I am happy that AAP beat BJP in Delhi. They must be doing something right at the governance level to get such a huge mandate. (The SDG numbers don’t reflect it though – will post it another day.) But I have been deeply disappointed with their stance and actions on most of the important issues of our time – NEET, surveillance in schools, Kashmir, Ayodhya, CAA protests and now the attacks.
Of course, they are not the main culprits today and we should be focussing on the real forces – BJP leaders – who have perpetrated this. But as the Chief Minister with a huge mandate, it is not wrong of us to expect him to be doing more than ‘sincerely urging Hon’ble LG n Hon’ble Union Home Minister to restore law and order.’
25, Feb, 2020
I posted this quote in the morning. It did mean something of this sort then but I didn’t quite expect the day to be like this.
“Away, and mock the time with fairest show. False face must hide what the false heart doth know. ” – Macbeth, Shakespeare
25, Feb, 2020
What can Arvind Kejriwal do now, ask some friends. Here are some small things that come to my mind.
Form peace committees/Shanti Senas under his 60+ MLAs. Get them to roam the streets. Talk to protestors, talk to the mobsters and the police who indulge in violence. Offer to mediate. Gandhi has done this before, when he had no police or organization with him. Lohia had done this. JP and Vinoba had done this. People have given their lives to bring peace.
Knock on the doors of the HM. Offer to sit with him and travel with him and stay with him till this is ended. Gandhi did this too. You used Gandhi’s methods of protest to come to power. Use his methods to bring about peace in your city. You are not an anonymous blogger to plead helplessness. You are the CM.
Use the prosection and Tihar jail, which are under your government, to counter the central government’s wrong cases. Don’t ill-treat people like Chandra Shekar Aazad.
Visit Shaheen Bagh and other protest sites. Listen to the people. They trusted you. They voted for you. They hoped and still hope you will serve them. Don’t betray them. Be with them. If you can’t guide them, allow them to guide you.
Go to court, go to the streets, knock every door. Rest not till CAA is repealed, NRC is dropped, peace is restored. Schools can wait.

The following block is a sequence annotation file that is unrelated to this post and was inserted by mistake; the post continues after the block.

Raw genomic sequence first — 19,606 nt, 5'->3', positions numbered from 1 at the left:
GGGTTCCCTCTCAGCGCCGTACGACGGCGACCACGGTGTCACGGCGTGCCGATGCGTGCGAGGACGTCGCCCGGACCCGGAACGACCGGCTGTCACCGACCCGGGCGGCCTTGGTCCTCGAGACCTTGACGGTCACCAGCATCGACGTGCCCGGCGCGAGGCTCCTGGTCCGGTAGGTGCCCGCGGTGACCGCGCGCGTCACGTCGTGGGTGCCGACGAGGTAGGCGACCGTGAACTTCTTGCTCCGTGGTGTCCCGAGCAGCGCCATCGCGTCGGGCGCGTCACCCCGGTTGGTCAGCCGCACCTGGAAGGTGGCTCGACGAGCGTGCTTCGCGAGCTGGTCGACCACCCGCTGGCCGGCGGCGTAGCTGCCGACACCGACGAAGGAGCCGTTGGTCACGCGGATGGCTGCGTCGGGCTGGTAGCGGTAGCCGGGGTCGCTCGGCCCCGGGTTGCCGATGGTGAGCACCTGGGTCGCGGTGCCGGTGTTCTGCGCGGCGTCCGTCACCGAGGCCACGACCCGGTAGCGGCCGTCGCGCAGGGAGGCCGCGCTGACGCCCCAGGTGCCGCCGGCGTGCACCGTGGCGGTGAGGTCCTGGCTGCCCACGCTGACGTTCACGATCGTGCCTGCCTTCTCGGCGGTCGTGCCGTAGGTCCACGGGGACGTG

25, Feb, 2020
Horrible stories keep coming out. The enormous bravery of numerous women in these grave times is the only solace.
26, Feb, 2020
‘Hey Ram’ put off the disintegration of India by 72 years. ‘Jai Shree Ram’ is accomplishing it.
This thread throws a glimmer of hope amidst all the gloom. We need more such people standing up to this mob who have been voted to power.
(9.20 p.m., 26-2-2020) I am at a protest site in Coimbatore , termed as Coimbatore’s Shaheen Bagh. There could easily be around a couple of thousand people…men, women and children. The crowd kept growing since 5 p.m. when I came in. Most of them are Muslims but there are a few from other communities too – some of them from the Communist party and the DK. It is the 8th day of protest here. It is 9:20 p.m. The crowd is staying intact. I am told many of them are staying for 24 hours. Quite a few women gave fiery speeches fluently and passionately. They are clearly not just a front for the men, as some friends accuse. When entire families and especially women are here, children are bound to be here. Many of the elder children are listening intently. The younger children are playing. The crowd is largely composed, clapping occasionally and never once booing anyone even when they spoke some uncomfortable truths.
There were no ad-hoc slogans. They were raised only at specific timeslots. Not all slogans were to my liking but were by and large unobjectionable.